I enjoyed the paper. The distinction between internal and external standards of ambiguity is fruitful.
Although the authors ask about "ordinary readers," it may help to figure out who the addressees of a statute are and then ask how these people would understand the text. This is the approach of using an interpretive community to identify meaning—the "community" part being important because linguistic conventions differ (think of the difference between how lawyers and physicians use language), while no one really knows who the "ordinary reader" may be. The more precise we are in identifying the interpretive community, the more likely we are to agree on how they understand a text, and thus what it means.
Unfortunately, a survey of first-year law students (or any other group) needs to hold down the length of questions and therefore does not include all of the information needed either to identify the right interpretive community or understand what tools that community would employ. For current purposes, let's suppose that the right community for criminal statutes is all federal judges serving at the time of enactment. Because the three statutes used as examples in the paper all are recent, we needn't worry about the difference between the interpretive community at the time of enactment and the interpretive community at the time of application.
Judges read statutes in context, not as isolated clauses. So for Chapman v. United States, 500 U.S. 453 (1991), the LSD case, the judges asked not whether the LSD's carrier medium (blotter paper) is part of the same "mixture or substance" as LSD in the abstract (or as a matter of chemistry), but whether LSD-in-blotter-paper is the same sort of mixture as cocaine-in-mannitol or other common dilutants. And the judges knew (as the students answering the survey did not) that the statute provided alternative punishment levels for pure PCP and diluted PCP but treated the weight of all other drugs as including the entire "mixture or substance". This implied that the weight of LSD's carrier counts.
Even so, every judge of the seventh circuit (which sat en banc, see 908 F.2d 1312 (1991)) and every Justice of the Supreme Court deemed the statute ambiguous. It's a surprise to me that so many of the first-year students found clarity where, despite the aid of context, the members of the interpretive community found ambiguity. What divided the judges was not disagreement about the existence of ambiguity but disagreement about how to respond to that ambiguity. Some thought it appropriate to use linguistic context to make a best estimate of meaning; others wanted to put the linguistic context aside and consider practical effects—which when coupled with the rule of lenity or a desire to avoid constitutional questions led to a vote for the defendant.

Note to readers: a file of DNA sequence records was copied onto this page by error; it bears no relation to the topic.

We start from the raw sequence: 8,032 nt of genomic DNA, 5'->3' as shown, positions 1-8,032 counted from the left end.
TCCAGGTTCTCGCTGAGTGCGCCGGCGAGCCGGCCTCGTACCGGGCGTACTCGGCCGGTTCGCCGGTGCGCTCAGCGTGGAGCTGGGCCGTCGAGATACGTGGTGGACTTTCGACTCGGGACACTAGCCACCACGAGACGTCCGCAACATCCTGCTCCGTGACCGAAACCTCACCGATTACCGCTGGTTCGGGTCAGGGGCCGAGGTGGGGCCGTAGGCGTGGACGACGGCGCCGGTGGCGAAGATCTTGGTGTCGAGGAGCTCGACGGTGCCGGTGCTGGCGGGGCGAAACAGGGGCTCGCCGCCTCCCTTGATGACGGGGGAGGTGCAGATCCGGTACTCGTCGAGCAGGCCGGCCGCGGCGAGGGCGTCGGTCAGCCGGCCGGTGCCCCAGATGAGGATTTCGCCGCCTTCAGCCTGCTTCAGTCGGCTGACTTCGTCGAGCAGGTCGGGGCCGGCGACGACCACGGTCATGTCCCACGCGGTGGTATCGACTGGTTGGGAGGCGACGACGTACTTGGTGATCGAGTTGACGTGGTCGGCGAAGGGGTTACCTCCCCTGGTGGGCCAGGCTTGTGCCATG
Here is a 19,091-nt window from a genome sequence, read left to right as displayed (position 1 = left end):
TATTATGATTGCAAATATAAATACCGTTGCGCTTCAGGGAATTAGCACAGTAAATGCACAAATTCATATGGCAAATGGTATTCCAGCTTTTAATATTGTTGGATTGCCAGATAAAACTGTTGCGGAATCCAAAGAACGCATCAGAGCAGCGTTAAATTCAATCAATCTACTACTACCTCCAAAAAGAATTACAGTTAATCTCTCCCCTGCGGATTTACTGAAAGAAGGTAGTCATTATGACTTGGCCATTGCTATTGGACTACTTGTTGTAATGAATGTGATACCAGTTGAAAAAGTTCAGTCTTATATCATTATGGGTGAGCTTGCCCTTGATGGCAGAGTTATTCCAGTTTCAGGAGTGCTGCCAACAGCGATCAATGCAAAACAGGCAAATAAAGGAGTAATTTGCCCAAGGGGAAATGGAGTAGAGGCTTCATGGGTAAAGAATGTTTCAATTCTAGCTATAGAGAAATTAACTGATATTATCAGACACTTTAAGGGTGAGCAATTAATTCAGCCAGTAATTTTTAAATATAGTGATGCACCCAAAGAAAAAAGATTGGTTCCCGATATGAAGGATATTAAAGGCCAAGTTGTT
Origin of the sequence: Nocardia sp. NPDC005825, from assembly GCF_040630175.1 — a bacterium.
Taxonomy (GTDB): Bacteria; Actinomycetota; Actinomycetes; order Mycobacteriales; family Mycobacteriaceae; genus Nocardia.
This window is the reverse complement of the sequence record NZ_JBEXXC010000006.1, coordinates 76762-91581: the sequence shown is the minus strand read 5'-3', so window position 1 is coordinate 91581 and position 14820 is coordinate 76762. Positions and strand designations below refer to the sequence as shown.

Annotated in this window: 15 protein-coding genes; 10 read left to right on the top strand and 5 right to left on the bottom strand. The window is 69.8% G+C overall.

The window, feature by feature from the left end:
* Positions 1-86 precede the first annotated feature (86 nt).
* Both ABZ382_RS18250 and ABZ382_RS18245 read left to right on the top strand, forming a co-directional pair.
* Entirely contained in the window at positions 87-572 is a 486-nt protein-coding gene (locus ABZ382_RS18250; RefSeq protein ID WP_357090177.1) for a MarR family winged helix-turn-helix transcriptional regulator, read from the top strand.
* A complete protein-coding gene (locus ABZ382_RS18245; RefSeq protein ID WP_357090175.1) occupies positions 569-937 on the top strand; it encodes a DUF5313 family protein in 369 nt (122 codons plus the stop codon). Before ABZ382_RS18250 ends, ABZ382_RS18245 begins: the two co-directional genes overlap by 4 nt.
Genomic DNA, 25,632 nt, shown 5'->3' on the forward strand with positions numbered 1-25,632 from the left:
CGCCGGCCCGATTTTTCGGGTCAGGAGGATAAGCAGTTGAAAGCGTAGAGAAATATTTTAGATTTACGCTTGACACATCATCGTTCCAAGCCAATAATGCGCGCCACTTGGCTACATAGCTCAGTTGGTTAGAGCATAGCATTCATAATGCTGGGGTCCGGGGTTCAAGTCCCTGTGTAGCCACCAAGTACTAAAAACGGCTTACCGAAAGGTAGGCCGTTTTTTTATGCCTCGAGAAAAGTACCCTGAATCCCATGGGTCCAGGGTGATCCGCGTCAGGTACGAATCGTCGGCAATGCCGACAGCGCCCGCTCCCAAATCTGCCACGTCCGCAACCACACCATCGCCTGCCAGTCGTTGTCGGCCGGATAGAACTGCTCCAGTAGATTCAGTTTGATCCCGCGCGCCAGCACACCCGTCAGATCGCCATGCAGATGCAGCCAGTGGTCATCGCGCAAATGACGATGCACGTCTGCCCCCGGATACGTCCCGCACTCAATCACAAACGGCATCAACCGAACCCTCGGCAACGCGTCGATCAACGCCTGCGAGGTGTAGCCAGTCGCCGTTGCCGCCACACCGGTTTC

In a judge's daily work, there is substantially more disagreement about the consequences of ambiguity than about the fact of ambiguity. Textualists see ambiguity in statutes and regulations as often as pragmatists or intentionalists do (well, almost as often). The paper under discussion does not tell us much about how that ambiguity should be resolved. But it does caution against allowing one's own ideas of wise policy (the "internal judgment") to influence when a text will be declared "clear." For Ward Farnsworth reports (in his response to Einer Elhauge) that the internal judgment not only leads respondents to report less ambiguity but also leads them to treat texts as "clearly" meaning what the respondents think is the better policy. Judges can't be voted out of office, so they need an interpretive methodology that reduces the role of their own views of wise policy. No methodology can eliminate it, but the paper does tell us that using an external judgment will reduce the risk that judges will smuggle their own preferences into the law by a confident declaration of "plain meaning".